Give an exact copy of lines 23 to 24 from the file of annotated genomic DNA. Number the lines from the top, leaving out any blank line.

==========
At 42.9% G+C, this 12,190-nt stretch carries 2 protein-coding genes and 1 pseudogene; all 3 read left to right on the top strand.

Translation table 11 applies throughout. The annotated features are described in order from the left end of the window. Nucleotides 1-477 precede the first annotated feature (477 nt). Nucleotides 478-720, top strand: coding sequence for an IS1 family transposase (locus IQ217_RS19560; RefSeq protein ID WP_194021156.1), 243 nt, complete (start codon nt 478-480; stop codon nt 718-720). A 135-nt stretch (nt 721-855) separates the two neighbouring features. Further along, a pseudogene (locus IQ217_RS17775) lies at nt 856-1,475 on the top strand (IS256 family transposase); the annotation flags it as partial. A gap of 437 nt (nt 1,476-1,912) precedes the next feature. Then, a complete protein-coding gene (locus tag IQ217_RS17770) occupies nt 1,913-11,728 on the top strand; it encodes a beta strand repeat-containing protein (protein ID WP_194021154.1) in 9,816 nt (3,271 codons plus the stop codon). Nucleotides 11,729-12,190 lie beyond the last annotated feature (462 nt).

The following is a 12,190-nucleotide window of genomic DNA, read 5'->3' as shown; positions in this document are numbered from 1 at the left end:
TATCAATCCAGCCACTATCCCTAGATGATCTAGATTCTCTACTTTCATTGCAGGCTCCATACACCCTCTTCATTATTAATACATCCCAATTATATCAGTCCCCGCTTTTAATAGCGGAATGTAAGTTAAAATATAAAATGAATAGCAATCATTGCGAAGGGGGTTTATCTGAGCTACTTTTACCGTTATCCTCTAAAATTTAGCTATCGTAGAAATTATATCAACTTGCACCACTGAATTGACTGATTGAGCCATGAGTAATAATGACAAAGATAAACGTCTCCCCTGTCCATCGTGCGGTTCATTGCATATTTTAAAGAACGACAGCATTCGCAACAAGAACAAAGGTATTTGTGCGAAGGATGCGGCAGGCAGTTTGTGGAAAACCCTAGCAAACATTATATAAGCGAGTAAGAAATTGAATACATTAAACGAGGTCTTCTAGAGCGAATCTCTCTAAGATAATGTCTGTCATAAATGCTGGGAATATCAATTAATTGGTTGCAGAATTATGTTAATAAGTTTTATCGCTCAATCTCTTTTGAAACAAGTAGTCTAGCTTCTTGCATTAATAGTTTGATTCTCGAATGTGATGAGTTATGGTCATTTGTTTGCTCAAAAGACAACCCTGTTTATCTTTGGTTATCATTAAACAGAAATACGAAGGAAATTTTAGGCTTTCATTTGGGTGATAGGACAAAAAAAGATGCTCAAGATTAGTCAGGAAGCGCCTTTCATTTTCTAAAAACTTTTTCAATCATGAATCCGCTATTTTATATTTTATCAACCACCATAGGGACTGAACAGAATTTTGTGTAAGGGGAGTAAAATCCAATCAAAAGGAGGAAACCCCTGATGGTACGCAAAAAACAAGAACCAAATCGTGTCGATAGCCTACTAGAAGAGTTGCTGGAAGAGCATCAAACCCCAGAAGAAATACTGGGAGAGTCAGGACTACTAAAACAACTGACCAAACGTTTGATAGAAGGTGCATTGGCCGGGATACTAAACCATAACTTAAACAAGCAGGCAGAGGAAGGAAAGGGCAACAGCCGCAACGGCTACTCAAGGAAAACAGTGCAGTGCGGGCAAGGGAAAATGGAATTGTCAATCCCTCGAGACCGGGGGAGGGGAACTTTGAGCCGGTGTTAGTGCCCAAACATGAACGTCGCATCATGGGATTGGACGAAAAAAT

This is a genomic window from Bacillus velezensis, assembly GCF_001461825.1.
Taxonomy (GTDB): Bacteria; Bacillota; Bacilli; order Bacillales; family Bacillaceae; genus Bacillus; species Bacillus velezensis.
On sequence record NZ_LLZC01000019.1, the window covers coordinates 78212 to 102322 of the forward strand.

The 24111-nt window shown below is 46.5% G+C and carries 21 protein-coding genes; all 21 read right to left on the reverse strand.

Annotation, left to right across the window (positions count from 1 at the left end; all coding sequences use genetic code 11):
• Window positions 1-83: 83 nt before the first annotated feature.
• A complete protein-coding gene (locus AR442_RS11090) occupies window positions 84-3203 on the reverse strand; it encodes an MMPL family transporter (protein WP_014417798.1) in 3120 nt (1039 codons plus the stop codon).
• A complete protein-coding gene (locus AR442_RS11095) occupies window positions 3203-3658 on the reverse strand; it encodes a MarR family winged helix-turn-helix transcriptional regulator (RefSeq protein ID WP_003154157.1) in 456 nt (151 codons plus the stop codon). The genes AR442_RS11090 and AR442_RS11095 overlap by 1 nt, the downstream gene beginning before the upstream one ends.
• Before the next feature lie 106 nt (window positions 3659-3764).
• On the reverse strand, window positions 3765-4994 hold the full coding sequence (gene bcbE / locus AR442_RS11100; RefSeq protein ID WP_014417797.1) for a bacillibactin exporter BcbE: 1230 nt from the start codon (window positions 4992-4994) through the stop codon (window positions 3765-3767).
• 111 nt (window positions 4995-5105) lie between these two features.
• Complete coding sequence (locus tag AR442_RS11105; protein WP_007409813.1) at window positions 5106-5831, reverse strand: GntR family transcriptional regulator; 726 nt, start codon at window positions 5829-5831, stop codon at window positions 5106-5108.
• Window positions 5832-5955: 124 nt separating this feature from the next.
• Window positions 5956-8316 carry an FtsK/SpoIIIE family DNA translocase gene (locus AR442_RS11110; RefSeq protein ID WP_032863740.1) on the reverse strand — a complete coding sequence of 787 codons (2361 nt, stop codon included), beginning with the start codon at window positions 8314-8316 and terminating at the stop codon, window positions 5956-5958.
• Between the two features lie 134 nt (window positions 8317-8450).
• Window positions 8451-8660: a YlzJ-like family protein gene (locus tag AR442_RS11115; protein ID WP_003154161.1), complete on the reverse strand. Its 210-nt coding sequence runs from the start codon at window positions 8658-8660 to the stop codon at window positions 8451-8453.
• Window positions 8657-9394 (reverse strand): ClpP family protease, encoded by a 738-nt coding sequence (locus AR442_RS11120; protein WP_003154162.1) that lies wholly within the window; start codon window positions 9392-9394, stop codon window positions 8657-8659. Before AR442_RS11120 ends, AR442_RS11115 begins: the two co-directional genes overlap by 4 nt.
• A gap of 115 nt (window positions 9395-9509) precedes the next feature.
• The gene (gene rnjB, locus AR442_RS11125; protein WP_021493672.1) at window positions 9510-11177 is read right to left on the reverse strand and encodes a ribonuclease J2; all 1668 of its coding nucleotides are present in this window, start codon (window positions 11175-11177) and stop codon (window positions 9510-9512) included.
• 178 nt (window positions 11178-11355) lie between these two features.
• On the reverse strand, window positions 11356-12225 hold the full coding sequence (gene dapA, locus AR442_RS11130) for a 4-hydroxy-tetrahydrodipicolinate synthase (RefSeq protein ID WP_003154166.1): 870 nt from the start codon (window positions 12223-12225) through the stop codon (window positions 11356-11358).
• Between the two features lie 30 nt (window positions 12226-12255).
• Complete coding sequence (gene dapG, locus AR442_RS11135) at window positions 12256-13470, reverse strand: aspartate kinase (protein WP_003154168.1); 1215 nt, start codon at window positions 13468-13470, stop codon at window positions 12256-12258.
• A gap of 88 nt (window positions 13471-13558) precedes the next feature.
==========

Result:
• The gene (gene rnjB, locus AR442_RS11125; protein WP_021493672.1) at window positions 9510-11177 is read right to left on the reverse strand and encodes a ribonuclease J2; all 1668 of its coding nucleotides are present in this window, start codon (window positions 11175-11177) and stop codon (window positions 9510-9512) included.
• 178 nt (window positions 11178-11355) lie between these two features.